National Geographic Daily News

Wednesday, July 30, 2014

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    'Killer Sperm' Found

    Prevents Worms From Cross-Breeding

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  • This is an artist's impression of the misaligned protoplanetary disks around the binary stars in HK Tau.

    Unraveling Secrets of Tipsy Solar Systems

    Astronomers have spotted two solar systems forming on a slant, thanks to the influence of each other's stars.


  • Maze at the National Building Museum.

    The Science of Amazing Mazes

    We encounter mazes every day when we navigate roads. But they are also a powerful tool for neuroscientists trying to figure out the brain.


  • A firefighter extinguishes a home destroyed in the Old Fire in Cedar Glen near the resort of Lake Arrowhead in the San Bernardino Mountains east of Los Angeles, 29 October 2003.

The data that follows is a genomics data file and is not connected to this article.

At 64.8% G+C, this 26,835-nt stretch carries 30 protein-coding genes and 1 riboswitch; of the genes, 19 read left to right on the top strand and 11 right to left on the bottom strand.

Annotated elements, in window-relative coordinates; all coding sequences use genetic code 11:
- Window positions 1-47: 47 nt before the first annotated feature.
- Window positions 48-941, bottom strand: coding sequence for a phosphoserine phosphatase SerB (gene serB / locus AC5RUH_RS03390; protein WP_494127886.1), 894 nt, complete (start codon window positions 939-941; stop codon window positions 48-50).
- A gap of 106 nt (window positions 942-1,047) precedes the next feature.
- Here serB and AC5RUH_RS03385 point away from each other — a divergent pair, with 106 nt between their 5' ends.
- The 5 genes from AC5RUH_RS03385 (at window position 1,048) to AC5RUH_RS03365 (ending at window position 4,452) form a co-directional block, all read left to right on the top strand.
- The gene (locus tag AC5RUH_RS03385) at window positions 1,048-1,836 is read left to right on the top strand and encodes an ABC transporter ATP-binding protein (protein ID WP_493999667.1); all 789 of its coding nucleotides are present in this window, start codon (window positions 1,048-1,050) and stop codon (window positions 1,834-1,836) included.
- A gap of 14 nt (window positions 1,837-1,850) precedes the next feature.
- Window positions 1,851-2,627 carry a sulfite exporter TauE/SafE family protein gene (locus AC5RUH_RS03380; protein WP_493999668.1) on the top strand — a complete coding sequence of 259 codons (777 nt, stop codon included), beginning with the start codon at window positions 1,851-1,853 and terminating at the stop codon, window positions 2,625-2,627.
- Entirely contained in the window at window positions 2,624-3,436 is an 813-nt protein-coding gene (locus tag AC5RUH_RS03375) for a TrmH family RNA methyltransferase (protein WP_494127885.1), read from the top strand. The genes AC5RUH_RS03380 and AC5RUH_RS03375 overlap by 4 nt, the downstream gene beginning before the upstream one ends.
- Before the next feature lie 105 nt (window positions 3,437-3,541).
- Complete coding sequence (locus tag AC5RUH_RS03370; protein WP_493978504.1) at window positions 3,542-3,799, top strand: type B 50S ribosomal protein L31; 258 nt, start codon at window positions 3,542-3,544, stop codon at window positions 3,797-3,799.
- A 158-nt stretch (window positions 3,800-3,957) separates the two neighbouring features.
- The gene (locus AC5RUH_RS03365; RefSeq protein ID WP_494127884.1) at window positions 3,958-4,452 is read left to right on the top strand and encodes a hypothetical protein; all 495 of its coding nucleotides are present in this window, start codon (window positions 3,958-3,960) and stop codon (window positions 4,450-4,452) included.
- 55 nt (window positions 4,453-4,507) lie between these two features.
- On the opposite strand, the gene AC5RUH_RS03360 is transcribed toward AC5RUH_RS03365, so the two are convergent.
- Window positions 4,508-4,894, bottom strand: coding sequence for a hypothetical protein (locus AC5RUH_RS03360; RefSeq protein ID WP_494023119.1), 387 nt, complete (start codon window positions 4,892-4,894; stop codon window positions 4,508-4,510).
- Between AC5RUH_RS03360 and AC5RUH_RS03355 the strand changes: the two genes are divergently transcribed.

Fires Happen, but Fireproofing Works

    In wildfire season, a few adjustments can be the difference between a saved and a destroyed home.


  • andromeda-blog-promo.jpg

    Andromeda Heavier Than Milky Way

    The weight difference is likely because the Andromeda galaxy has more dark matter than the Milky Way.


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    "Killer Sperm" Found

    In the first identified case of deadly sperm, female worms that mate with males of another species can become sterile or even die, a new study says.


  • Residents of Bawa and other nearby villages listen to the regional prefect speak about Ebola in their district.

    Containing Ebola's Wrath

    The deadly virus devastating West Africa likely will make it across the Atlantic, but the U.S. is better able to deal with it.


  • Kaziranga National Park, camera trap

    Tiger Day in Pictures

    Pictures to commemorate International Tiger Day showcase Asia's most iconic cat—which is perilously at risk of extinction in the wild.


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    The Chatty Hippocampus

    A new study underlines the importance of this skinny brain tissue when it comes to making memories.


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